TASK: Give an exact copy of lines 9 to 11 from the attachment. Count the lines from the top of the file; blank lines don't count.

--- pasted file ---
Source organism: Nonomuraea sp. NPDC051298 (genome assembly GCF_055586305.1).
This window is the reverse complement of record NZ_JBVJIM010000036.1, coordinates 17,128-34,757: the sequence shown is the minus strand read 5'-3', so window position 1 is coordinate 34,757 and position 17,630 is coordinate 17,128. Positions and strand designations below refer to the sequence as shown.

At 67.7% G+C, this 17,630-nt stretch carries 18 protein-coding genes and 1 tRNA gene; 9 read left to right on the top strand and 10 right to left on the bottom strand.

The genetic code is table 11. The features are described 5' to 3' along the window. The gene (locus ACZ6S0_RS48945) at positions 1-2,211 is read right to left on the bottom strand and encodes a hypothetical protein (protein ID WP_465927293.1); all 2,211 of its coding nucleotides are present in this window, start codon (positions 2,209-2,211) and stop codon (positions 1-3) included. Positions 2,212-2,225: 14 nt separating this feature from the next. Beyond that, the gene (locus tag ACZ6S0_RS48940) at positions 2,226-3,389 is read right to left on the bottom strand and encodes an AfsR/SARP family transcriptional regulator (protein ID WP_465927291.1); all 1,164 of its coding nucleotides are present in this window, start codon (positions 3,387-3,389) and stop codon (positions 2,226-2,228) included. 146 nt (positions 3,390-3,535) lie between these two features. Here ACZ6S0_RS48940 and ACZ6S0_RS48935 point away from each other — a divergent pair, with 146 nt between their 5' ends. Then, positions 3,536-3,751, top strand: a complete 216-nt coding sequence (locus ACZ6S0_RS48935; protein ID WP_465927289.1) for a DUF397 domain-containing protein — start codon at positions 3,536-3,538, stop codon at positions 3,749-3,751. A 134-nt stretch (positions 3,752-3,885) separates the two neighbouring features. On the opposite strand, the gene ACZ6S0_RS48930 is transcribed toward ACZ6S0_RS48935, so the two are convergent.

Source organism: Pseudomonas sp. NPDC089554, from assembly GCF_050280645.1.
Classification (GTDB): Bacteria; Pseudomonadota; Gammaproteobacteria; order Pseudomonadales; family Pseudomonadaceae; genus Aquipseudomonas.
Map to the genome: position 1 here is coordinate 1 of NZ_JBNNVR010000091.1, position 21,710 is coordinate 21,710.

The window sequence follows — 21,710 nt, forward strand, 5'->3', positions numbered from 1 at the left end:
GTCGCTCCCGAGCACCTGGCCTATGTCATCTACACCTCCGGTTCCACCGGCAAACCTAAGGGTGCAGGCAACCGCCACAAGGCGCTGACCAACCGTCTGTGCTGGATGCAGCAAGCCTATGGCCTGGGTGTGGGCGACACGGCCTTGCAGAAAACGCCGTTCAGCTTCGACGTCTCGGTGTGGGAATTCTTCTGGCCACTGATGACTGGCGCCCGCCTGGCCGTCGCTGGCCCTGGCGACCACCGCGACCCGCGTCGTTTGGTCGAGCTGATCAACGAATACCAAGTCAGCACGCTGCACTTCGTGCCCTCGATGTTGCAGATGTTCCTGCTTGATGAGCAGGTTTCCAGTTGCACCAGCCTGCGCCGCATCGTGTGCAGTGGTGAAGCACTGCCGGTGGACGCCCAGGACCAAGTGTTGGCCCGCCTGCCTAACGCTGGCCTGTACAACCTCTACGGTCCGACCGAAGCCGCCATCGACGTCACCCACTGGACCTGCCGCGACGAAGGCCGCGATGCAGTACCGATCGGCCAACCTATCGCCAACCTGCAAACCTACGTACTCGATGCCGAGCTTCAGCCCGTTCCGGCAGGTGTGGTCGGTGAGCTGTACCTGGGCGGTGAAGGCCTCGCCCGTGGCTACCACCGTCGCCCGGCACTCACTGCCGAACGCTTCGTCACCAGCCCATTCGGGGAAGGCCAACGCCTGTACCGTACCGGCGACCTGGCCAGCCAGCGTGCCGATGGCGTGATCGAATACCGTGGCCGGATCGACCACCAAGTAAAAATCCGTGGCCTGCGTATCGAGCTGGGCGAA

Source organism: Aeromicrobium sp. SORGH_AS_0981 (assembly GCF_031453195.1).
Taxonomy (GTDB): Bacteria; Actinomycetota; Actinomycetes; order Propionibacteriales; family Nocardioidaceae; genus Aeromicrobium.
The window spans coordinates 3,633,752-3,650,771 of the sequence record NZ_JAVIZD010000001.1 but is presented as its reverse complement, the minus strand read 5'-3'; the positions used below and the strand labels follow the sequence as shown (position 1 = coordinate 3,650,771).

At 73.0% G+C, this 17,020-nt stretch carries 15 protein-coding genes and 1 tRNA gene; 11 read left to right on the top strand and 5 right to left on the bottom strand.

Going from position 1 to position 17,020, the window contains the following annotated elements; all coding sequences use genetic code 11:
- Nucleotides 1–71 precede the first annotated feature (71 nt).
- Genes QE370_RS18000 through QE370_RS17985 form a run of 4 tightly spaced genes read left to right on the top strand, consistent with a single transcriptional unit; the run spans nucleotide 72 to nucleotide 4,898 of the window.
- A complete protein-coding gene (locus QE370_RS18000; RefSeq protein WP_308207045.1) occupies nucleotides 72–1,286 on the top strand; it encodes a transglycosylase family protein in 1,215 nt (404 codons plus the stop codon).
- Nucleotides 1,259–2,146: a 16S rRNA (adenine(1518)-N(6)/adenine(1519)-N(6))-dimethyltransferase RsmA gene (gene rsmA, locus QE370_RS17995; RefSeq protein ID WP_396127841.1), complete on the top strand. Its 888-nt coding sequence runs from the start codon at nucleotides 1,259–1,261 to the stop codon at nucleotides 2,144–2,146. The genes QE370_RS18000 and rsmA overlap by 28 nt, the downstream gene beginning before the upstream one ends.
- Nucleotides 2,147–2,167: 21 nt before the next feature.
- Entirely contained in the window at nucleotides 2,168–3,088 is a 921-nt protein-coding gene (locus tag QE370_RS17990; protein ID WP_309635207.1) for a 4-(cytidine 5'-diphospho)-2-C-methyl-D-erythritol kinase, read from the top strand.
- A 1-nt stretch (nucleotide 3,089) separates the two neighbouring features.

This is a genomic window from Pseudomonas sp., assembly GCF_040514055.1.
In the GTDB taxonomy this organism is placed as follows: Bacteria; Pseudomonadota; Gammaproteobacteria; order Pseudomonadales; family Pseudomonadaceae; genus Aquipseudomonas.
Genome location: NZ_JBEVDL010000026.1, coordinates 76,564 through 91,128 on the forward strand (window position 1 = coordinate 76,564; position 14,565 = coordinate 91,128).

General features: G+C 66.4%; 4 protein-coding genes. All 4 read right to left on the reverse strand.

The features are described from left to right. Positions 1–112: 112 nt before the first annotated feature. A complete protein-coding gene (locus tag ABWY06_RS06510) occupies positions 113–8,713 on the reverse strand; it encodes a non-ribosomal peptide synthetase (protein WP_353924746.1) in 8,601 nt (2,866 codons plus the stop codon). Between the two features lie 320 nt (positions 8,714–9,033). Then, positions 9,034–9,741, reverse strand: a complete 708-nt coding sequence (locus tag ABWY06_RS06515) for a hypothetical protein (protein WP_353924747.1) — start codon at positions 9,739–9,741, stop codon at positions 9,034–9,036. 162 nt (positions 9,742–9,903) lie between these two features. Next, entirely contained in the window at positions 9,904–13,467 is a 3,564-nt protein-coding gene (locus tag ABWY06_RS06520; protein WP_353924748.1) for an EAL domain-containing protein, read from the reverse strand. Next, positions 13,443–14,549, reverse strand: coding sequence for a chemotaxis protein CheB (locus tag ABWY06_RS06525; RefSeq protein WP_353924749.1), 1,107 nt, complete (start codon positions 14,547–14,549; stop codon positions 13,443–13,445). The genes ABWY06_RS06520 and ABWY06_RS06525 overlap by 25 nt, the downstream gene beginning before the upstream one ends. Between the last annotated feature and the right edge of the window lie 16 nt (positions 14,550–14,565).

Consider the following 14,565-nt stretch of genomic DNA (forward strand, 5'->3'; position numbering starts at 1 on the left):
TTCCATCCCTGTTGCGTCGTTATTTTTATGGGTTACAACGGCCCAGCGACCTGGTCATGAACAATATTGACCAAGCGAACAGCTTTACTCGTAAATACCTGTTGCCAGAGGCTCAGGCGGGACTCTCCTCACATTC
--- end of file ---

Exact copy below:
GTCGCTCCCGAGCACCTGGCCTATGTCATCTACACCTCCGGTTCCACCGGCAAACCTAAGGGTGCAGGCAACCGCCACAAGGCGCTGACCAACCGTCTGTGCTGGATGCAGCAAGCCTATGGCCTGGGTGTGGGCGACACGGCCTTGCAGAAAACGCCGTTCAGCTTCGACGTCTCGGTGTGGGAATTCTTCTGGCCACTGATGACTGGCGCCCGCCTGGCCGTCGCTGGCCCTGGCGACCACCGCGACCCGCGTCGTTTGGTCGAGCTGATCAACGAATACCAAGTCAGCACGCTGCACTTCGTGCCCTCGATGTTGCAGATGTTCCTGCTTGATGAGCAGGTTTCCAGTTGCACCAGCCTGCGCCGCATCGTGTGCAGTGGTGAAGCACTGCCGGTGGACGCCCAGGACCAAGTGTTGGCCCGCCTGCCTAACGCTGGCCTGTACAACCTCTACGGTCCGACCGAAGCCGCCATCGACGTCACCCACTGGACCTGCCGCGACGAAGGCCGCGATGCAGTACCGATCGGCCAACCTATCGCCAACCTGCAAACCTACGTACTCGATGCCGAGCTTCAGCCCGTTCCGGCAGGTGTGGTCGGTGAGCTGTACCTGGGCGGTGAAGGCCTCGCCCGTGGCTACCACCGTCGCCCGGCACTCACTGCCGAACGCTTCGTCACCAGCCCATTCGGGGAAGGCCAACGCCTGTACCGTACCGGCGACCTGGCCAGCCAGCGTGCCGATGGCGTGATCGAATACCGTGGCCGGATCGACCACCAAGTAAAAATCCGTGGCCTGCGTATCGAGCTGGGCGAA

Source organism: Aeromicrobium sp. SORGH_AS_0981 (assembly GCF_031453195.1).
Taxonomy (GTDB): Bacteria; Actinomycetota; Actinomycetes; order Propionibacteriales; family Nocardioidaceae; genus Aeromicrobium.